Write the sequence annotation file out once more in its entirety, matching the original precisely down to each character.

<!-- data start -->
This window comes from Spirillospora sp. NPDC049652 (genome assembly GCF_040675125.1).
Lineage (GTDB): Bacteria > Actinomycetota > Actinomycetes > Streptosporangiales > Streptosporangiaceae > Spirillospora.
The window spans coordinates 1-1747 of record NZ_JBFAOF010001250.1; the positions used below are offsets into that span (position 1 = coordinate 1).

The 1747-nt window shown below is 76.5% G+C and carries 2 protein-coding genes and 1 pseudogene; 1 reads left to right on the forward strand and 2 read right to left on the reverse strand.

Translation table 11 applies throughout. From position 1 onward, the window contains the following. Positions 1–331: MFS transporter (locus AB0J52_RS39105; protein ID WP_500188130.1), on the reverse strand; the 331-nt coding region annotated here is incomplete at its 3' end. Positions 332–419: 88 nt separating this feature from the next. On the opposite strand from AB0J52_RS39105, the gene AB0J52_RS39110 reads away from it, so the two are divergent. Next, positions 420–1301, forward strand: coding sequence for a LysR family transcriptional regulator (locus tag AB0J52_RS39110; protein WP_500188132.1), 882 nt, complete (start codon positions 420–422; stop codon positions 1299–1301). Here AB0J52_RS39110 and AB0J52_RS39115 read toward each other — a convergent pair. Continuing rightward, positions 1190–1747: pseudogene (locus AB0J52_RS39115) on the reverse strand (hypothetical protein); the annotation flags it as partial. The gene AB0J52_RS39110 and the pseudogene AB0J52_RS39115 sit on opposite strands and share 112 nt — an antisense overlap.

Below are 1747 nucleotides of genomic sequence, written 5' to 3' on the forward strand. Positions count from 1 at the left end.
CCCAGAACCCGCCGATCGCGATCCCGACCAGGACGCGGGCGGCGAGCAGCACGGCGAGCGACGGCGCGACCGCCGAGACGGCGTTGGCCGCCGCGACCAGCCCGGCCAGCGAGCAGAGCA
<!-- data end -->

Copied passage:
This window comes from Spirillospora sp. NPDC049652 (genome assembly GCF_040675125.1).
Lineage (GTDB): Bacteria > Actinomycetota > Actinomycetes > Streptosporangiales > Streptosporangiaceae > Spirillospora.
The window spans coordinates 1-1747 of record NZ_JBFAOF010001250.1; the positions used below are offsets into that span (position 1 = coordinate 1).

The 1747-nt window shown below is 76.5% G+C and carries 2 protein-coding genes and 1 pseudogene; 1 reads left to right on the forward strand and 2 read right to left on the reverse strand.

Translation table 11 applies throughout. From position 1 onward, the window contains the following. Positions 1–331: MFS transporter (locus AB0J52_RS39105; protein ID WP_500188130.1), on the reverse strand; the 331-nt coding region annotated here is incomplete at its 3' end. Positions 332–419: 88 nt separating this feature from the next. On the opposite strand from AB0J52_RS39105, the gene AB0J52_RS39110 reads away from it, so the two are divergent. Next, positions 420–1301, forward strand: coding sequence for a LysR family transcriptional regulator (locus tag AB0J52_RS39110; protein WP_500188132.1), 882 nt, complete (start codon positions 420–422; stop codon positions 1299–1301). Here AB0J52_RS39110 and AB0J52_RS39115 read toward each other — a convergent pair. Continuing rightward, positions 1190–1747: pseudogene (locus AB0J52_RS39115) on the reverse strand (hypothetical protein); the annotation flags it as partial. The gene AB0J52_RS39110 and the pseudogene AB0J52_RS39115 sit on opposite strands and share 112 nt — an antisense overlap.

Below are 1747 nucleotides of genomic sequence, written 5' to 3' on the forward strand. Positions count from 1 at the left end.
CCCAGAACCCGCCGATCGCGATCCCGACCAGGACGCGGGCGGCGAGCAGCACGGCGAGCGACGGCGCGACCGCCGAGACGGCGTTGGCCGCCGCGACCAGCCCGGCCAGCGAGCAGAGCA